|Author:||Dr. Rashid Bahar and Martin Peyer|
|Profession:||Baer & Karrer|
1.1 General Overview of Jurisdiction
Switzerland is an attractive jurisdiction thanks to the stability of its economy and legal framework, as well as its extensive and reliable infrastructure and developed financial sector. Thanks to a strong education system and attractive living conditions, it is also able to train, retain and attract a talent pool.
Switzerland is primarily an important hub for the distribution of alternative investment funds. It is home to a number of sophisticated investors interested in alternative investments: pension funds, large insurers and re-insurance companies, global wealth managers and large institutional investors, as well as a significant number of high net worth individuals and family offices. According to a report prepared by Swiss Banking and Boston Consulting Group, a high proportion of Swiss investment managers invest in alternative asset classes (about 18% of assets managed in Switzerland in 2017; see Swiss Banking and Boston Consulting Group: Switzerland - A strong hub for investment management, 2018). Allocations tend to focus on real estate and, to a lesser extent, hedge funds. By contrast, private equity, commodities, infrastructure and other asset classes are less common, although there is increasing attention for infrastructure and private debt investments.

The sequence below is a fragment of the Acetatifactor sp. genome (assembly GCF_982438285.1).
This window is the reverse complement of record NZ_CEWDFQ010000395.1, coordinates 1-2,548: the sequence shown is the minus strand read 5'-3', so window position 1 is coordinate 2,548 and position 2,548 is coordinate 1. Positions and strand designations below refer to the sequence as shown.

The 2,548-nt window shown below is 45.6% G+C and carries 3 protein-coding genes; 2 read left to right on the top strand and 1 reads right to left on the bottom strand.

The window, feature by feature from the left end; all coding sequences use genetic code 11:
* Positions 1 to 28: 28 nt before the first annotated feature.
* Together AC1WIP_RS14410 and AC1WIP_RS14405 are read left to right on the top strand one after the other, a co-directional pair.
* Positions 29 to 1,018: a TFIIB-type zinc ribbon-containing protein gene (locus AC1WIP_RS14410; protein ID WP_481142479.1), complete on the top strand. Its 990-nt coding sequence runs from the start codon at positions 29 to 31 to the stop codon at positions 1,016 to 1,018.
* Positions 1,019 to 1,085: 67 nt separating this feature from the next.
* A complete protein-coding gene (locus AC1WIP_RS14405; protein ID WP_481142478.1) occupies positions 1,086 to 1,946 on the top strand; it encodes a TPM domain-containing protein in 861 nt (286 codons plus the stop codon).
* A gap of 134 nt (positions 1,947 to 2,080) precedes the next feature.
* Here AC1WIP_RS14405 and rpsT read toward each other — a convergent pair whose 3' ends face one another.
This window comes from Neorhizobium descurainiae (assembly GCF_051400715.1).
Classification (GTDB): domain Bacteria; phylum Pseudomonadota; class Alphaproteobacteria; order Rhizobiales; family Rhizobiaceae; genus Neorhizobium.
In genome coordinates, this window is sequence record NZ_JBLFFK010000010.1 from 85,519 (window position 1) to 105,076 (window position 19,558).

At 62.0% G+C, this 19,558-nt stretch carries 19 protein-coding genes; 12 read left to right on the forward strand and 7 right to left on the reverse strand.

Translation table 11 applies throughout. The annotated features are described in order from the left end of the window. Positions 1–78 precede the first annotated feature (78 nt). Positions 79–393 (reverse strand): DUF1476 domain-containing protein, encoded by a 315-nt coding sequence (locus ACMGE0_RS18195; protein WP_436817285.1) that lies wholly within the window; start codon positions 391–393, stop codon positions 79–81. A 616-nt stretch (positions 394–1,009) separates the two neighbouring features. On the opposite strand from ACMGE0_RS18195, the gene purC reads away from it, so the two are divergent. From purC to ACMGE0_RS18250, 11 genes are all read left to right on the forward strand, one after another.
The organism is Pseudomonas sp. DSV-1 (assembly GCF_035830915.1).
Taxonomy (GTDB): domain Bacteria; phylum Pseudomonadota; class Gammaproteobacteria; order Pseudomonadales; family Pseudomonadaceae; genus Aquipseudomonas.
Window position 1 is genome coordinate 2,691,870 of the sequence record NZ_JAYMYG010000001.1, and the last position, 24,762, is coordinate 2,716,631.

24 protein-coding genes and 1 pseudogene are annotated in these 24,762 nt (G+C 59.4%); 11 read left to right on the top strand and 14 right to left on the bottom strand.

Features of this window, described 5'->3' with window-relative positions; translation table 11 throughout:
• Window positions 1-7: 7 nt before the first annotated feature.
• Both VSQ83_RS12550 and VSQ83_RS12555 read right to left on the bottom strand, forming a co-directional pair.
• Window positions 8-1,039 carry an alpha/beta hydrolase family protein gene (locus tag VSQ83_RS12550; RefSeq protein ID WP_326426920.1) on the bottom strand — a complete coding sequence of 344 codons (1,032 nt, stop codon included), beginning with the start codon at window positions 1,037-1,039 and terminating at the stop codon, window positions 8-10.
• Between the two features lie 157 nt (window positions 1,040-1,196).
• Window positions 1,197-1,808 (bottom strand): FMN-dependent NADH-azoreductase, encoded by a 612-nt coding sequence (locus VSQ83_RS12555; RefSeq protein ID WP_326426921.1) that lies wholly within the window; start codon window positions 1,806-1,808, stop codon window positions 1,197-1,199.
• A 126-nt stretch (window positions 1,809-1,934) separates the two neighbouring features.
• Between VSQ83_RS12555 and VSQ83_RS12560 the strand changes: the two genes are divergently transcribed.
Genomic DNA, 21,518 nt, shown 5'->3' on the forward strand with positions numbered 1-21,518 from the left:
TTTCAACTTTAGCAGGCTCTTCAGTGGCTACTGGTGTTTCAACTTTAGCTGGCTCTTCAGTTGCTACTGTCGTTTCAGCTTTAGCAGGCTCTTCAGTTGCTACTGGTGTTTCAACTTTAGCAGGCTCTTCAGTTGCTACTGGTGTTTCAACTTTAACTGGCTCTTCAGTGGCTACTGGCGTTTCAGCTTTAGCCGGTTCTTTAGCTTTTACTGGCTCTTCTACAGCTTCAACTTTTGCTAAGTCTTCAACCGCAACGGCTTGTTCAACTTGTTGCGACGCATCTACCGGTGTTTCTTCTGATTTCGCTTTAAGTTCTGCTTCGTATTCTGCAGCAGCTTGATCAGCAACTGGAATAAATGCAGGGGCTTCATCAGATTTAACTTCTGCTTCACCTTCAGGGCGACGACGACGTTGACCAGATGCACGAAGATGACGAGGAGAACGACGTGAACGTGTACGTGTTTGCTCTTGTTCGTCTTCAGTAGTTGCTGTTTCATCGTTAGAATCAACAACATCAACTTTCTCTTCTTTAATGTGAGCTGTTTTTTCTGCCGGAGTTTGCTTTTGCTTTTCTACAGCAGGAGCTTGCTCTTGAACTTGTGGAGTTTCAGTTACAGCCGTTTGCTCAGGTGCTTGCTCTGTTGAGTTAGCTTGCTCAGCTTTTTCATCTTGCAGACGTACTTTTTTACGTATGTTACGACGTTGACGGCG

Furthermore, a number of alternative investment fund managers are based in Switzerland. These actors are focused on hedge funds and private equity. Based on the annual report of the Swiss Financial Market Supervisory Authority (FINMA) for 2018, there are 212 licensed managers of collective investment schemes. This figure arguably understates the number of alternative investment fund managers, since financial institutions that are licensed as a fund management company, a bank or a securities dealer can also manage alternative investment schemes without requiring this licence. Furthermore, asset managers can also operate with a business model that does not necessarily require a licence (eg, if they only intervene in an advisory role).
By contrast, Switzerland is less attractive than some jurisdictions for setting up an alternative investment fund, eg, the Cayman Islands, Ireland or Luxembourg. As per year-end 2018, there were 50 real estate funds and 66 so-called other funds for alternative investments.
2.1 Types of Alternative Funds
As mentioned above, the number of alternative investment funds domiciled in Switzerland is...
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